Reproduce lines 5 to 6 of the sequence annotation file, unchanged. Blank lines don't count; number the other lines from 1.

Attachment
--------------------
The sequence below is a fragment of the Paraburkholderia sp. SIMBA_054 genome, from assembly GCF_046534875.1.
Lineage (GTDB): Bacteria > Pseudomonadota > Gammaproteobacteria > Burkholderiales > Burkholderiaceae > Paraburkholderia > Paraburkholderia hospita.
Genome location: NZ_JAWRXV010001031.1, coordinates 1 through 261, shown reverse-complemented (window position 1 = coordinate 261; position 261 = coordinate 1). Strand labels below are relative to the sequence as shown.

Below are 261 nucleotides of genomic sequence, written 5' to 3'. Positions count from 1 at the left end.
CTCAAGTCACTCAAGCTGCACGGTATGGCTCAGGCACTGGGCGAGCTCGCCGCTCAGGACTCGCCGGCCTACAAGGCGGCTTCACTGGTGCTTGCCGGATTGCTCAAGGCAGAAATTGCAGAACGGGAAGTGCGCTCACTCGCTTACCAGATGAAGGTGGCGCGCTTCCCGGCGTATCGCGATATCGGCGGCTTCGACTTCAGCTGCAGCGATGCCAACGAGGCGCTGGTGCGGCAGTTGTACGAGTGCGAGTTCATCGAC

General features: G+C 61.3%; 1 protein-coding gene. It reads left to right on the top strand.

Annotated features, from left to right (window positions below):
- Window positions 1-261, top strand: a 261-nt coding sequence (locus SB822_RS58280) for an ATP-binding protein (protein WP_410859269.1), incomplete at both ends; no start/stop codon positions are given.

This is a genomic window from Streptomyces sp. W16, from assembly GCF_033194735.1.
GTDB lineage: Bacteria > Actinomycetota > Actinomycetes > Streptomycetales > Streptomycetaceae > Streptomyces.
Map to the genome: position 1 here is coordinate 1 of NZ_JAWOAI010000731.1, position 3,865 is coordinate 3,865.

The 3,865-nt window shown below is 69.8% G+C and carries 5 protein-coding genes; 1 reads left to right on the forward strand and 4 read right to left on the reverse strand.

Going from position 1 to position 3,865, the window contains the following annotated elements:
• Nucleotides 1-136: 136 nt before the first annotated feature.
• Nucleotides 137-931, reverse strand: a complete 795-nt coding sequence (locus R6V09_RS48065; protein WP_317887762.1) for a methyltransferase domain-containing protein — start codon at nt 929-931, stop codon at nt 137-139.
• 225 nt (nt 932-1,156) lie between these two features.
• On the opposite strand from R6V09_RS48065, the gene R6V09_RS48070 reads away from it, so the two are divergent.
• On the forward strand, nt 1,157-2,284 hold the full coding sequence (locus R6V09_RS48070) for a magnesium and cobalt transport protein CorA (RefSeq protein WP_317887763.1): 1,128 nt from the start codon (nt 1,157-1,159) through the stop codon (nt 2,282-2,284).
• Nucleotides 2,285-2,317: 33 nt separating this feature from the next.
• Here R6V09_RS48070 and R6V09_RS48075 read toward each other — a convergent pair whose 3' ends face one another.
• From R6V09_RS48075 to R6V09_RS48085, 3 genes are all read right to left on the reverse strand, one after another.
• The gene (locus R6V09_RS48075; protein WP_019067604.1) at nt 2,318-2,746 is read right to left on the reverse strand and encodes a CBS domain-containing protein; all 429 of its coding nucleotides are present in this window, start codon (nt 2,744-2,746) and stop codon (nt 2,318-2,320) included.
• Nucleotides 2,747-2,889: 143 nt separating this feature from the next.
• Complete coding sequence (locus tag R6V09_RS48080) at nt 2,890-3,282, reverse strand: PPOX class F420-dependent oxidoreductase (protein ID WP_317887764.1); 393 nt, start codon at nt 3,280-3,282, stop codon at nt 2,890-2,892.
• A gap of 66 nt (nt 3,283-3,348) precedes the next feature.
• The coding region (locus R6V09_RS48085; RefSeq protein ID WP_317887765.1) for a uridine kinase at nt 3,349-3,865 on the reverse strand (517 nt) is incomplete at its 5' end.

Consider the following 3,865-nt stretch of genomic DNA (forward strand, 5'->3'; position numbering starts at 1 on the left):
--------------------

CTCAAGTCACTCAAGCTGCACGGTATGGCTCAGGCACTGGGCGAGCTCGCCGCTCAGGACTCGCCGGCCTACAAGGCGGCTTCACTGGTGCTTGCCGGATTGCTCAAGGCAGAAATTGCAGAACGGGAAGTGCGCTCACTCGCTTACCAGATGAAGGTGGCGCGCTTCCCGGCGTATCGCGATATCGGCGGCTTCGACTTCAGCTGCAGCGATGCCAACGAGGCGCTGGTGCGGCAGTTGTACGAGTGCGAGTTCATCGAC

General features: G+C 61.3%; 1 protein-coding gene. It reads left to right on the top strand.